The concept of paying to drive your car across Auckland has bunny-hopped a little further forward – with the Auckland Council agreeing to give Mayor Phil Goff and his deputy the power to make political decisions with the Government during a new study.
At stake is a system of charging drivers that a Council report says could have a bigger impact on Auckland traffic than “tens of billions of dollars of infrastrucutre investment”.
The euphemistically named Auckland Smarter Transport Pricing Project – STP for short, just like the famed American oil lubricants company so prominent in motor racing – is the latest in a long line of inquiries into how best to charge drivers money for using the roads.
As one councillor, Cathy Casey, pointed out when the Council’s planning committee agreed Tuesday to let Goff and Bill Cashmore make the political calls during the two year review, the new name follows ‘tolling’, ‘road pricing’, ‘network charging’ and ‘congestion charging’.
“Smarter Transport Pricing. What even does that mean? It just seems to me to be mystifying the process. It’s not smart, it’s about cars.”
“It is about revenue gathering,” she said, predicting Aucklanders wouldn’t get a proper say on the concept until near the end of the study.
“This is going to be a major change, but it seems to me the last people who will have a say will be the public of Auckland – in two to three years when our consultants have narrowed down the options.”
Auckland Council wants new ways to raise funds to pay for its roading and public transport infrastructure – and to ease congestion on city roads and motorways.
The project is a joint one between Auckland Council, Auckland Transport, the NZ Transport Agency, Ministry of Transport, Treasury, and State Services Commission. The parties agreed at the end of May to have a three-phase look at how best to charge Aucklanders for using the roads. Interestingly, it was the Treasury representative who took a week longer than others to put his signature to the plan.
By the end of this year the group hopes to have worked out the current state of Auckland’s roads without transport pricing and what methodology it will use and how it will “engage with the public and stakeholders”. Then, late next year it will have a shortlist of options. Finally in 2019 it will work on the design, testing and analysis of the options so it can offer advice on whether transport pricing should proceed.
An update on the project plans, provided to the planning committee, emphasises the need to ring-fence the money raised from motorists for spending on transport improvements so the political backlash is contained, and the need to ensure there are alternatives such as better public transport so those who cannot afford charges are not hit hardest.
The Government has previously indicated it sees congestion charging, or road pricing, as many years off.
At yesterday’s Council planning committee meeting there was some frustration at the time even the STP project will take. The finance committee chair, Ross Clow, said: “I will just stress we do need revenue on this,” and councillor Wayne Walker wanted the Council to consider a trial. “We do need money now”.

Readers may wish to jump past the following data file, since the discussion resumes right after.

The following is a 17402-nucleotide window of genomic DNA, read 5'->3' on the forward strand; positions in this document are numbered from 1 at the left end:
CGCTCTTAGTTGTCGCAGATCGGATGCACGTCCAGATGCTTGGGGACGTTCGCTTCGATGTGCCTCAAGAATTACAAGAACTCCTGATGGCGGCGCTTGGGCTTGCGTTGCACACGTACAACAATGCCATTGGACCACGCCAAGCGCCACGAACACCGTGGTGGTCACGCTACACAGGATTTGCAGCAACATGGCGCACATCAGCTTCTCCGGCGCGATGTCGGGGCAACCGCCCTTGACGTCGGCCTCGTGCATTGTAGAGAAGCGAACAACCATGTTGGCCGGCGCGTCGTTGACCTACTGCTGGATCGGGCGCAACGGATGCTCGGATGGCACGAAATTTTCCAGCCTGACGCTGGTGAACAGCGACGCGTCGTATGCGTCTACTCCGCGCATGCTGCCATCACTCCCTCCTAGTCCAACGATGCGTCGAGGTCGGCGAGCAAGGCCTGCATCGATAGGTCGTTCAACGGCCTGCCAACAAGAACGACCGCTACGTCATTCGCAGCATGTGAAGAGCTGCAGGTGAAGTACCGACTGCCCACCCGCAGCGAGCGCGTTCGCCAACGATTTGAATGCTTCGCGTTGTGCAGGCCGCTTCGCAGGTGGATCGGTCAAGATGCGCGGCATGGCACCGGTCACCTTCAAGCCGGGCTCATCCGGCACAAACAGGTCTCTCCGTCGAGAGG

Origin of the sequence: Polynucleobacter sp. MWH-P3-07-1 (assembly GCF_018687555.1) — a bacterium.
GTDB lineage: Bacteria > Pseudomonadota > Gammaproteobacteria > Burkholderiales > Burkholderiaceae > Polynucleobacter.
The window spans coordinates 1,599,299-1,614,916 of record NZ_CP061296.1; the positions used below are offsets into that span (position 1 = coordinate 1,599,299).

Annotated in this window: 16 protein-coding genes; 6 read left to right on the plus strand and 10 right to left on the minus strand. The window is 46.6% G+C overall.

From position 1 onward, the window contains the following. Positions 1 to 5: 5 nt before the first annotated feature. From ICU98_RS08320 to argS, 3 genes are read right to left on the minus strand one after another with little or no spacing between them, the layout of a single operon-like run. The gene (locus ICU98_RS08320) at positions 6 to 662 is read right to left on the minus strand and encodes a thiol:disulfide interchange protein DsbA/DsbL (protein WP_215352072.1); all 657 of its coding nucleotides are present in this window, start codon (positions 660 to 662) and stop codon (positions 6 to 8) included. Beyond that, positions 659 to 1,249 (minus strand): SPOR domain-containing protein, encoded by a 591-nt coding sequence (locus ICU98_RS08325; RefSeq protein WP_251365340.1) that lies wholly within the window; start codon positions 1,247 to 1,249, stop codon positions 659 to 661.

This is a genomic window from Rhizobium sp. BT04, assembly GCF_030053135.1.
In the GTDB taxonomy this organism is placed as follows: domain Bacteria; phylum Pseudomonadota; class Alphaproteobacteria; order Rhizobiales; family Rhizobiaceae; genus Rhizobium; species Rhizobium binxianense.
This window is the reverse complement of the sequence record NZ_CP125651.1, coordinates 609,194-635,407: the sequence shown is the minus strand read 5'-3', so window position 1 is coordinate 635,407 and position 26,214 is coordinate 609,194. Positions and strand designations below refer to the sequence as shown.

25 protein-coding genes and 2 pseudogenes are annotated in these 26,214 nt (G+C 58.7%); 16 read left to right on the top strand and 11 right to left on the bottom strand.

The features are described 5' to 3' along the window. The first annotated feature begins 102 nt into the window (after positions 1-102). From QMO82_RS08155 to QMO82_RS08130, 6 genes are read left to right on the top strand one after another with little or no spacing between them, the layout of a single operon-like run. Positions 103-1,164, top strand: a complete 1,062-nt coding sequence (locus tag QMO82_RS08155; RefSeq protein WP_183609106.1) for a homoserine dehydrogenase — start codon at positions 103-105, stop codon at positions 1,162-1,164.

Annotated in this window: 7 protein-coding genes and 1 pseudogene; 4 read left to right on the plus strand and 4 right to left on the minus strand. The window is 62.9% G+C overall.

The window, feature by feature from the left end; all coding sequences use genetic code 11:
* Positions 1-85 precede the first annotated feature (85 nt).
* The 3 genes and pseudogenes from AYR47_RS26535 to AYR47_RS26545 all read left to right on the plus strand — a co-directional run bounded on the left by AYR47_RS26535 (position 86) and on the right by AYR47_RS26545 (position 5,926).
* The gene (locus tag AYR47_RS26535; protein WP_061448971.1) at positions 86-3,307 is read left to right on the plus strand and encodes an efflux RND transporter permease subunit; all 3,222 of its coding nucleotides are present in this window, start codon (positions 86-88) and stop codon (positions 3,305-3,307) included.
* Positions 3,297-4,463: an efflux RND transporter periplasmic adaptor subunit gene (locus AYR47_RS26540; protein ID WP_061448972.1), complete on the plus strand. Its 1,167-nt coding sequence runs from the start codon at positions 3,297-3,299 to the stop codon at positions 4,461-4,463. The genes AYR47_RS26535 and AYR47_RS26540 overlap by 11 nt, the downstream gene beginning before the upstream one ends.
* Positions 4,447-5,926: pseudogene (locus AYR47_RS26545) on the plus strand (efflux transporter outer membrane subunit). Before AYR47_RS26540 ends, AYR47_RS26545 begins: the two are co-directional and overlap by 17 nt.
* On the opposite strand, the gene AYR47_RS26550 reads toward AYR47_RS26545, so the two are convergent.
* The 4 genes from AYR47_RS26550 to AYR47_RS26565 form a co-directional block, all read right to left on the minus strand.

Walker said the last study into alternative funding had already become “dinosaur stuff – absolutely hopeless” because technology for identifying and charging drivers by place, time or distance travelled on the roads had moved so quickly.
Councillor Dick Quax said the Council had “burned a considerably amount of ratepayers’ money over the years” on the issue, but the chairman, Chris Darby, corrected him: “I would say that this is investment.”
Another councillor, Daniel Newman, wanted transport pricing to be aimed at “pricing behaviours, but this is Auckland and it always comes back to be about revenues.”
Casey said the STP project, the whole concept of charging drivers, was 10 years too early. “If people had reliable public transport they would not object to this. Gathering revenue by pricing our roads is not something I think we will get support for because I do not think the alternatives are there.”
She was the only committee member to vote against the move to delegate power to Goff and Cashmore to push the project ahead.
Cashmore said Aucklanders’ greatest frustration was traffic congestion. “They want alternative modes, they want better public transport.”
He believed the study would examine what was needed, such as universal wifi and 4G phone coverage to allow the latest technologies to log what cars were travelling where and when.
“We need to clearly articulate where we want to go. We cannot build our way out of congestion.”
The last big joint study was the Auckland Transport Alignment Project (ATAP), which looked forward 30 years. It found “incentivising more efficient travel demand patterns” would be an important component in keeping Auckland moving.
Papers to the planning committee yesterday said “smarter transport pricing has an impact on the key ptransport performance metrics that is larger than that achieved by tens of billions of dollars of infrastructure investment.”
International literature showed “road pricing can be a very effective means to address congestion.”